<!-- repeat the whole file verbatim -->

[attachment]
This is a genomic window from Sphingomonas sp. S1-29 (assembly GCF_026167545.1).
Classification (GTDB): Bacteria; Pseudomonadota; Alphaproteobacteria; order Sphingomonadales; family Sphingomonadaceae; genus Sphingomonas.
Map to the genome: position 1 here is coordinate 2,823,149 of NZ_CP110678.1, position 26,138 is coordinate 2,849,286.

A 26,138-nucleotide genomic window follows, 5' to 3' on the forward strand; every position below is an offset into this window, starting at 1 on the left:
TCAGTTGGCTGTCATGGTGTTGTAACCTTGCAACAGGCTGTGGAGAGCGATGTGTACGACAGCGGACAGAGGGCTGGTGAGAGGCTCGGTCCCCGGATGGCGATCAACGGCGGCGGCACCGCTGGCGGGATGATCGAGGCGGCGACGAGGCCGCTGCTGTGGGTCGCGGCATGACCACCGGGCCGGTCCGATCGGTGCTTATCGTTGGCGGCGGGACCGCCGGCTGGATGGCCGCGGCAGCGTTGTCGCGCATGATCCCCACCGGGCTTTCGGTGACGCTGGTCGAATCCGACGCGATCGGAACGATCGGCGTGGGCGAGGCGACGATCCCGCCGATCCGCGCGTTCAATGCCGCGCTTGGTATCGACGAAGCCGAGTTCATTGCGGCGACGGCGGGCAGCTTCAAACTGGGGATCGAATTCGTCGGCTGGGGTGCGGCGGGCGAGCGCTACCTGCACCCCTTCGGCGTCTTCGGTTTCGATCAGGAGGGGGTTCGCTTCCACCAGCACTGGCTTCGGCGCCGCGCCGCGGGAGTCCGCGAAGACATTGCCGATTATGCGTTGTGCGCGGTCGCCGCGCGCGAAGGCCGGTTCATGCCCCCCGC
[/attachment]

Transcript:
This is a genomic window from Sphingomonas sp. S1-29 (assembly GCF_026167545.1).
Classification (GTDB): Bacteria; Pseudomonadota; Alphaproteobacteria; order Sphingomonadales; family Sphingomonadaceae; genus Sphingomonas.
Map to the genome: position 1 here is coordinate 2,823,149 of NZ_CP110678.1, position 26,138 is coordinate 2,849,286.

A 26,138-nucleotide genomic window follows, 5' to 3' on the forward strand; every position below is an offset into this window, starting at 1 on the left:
TCAGTTGGCTGTCATGGTGTTGTAACCTTGCAACAGGCTGTGGAGAGCGATGTGTACGACAGCGGACAGAGGGCTGGTGAGAGGCTCGGTCCCCGGATGGCGATCAACGGCGGCGGCACCGCTGGCGGGATGATCGAGGCGGCGACGAGGCCGCTGCTGTGGGTCGCGGCATGACCACCGGGCCGGTCCGATCGGTGCTTATCGTTGGCGGCGGGACCGCCGGCTGGATGGCCGCGGCAGCGTTGTCGCGCATGATCCCCACCGGGCTTTCGGTGACGCTGGTCGAATCCGACGCGATCGGAACGATCGGCGTGGGCGAGGCGACGATCCCGCCGATCCGCGCGTTCAATGCCGCGCTTGGTATCGACGAAGCCGAGTTCATTGCGGCGACGGCGGGCAGCTTCAAACTGGGGATCGAATTCGTCGGCTGGGGTGCGGCGGGCGAGCGCTACCTGCACCCCTTCGGCGTCTTCGGTTTCGATCAGGAGGGGGTTCGCTTCCACCAGCACTGGCTTCGGCGCCGCGCCGCGGGAGTCCGCGAAGACATTGCCGATTATGCGTTGTGCGCGGTCGCCGCGCGCGAAGGCCGGTTCATGCCCCCCGC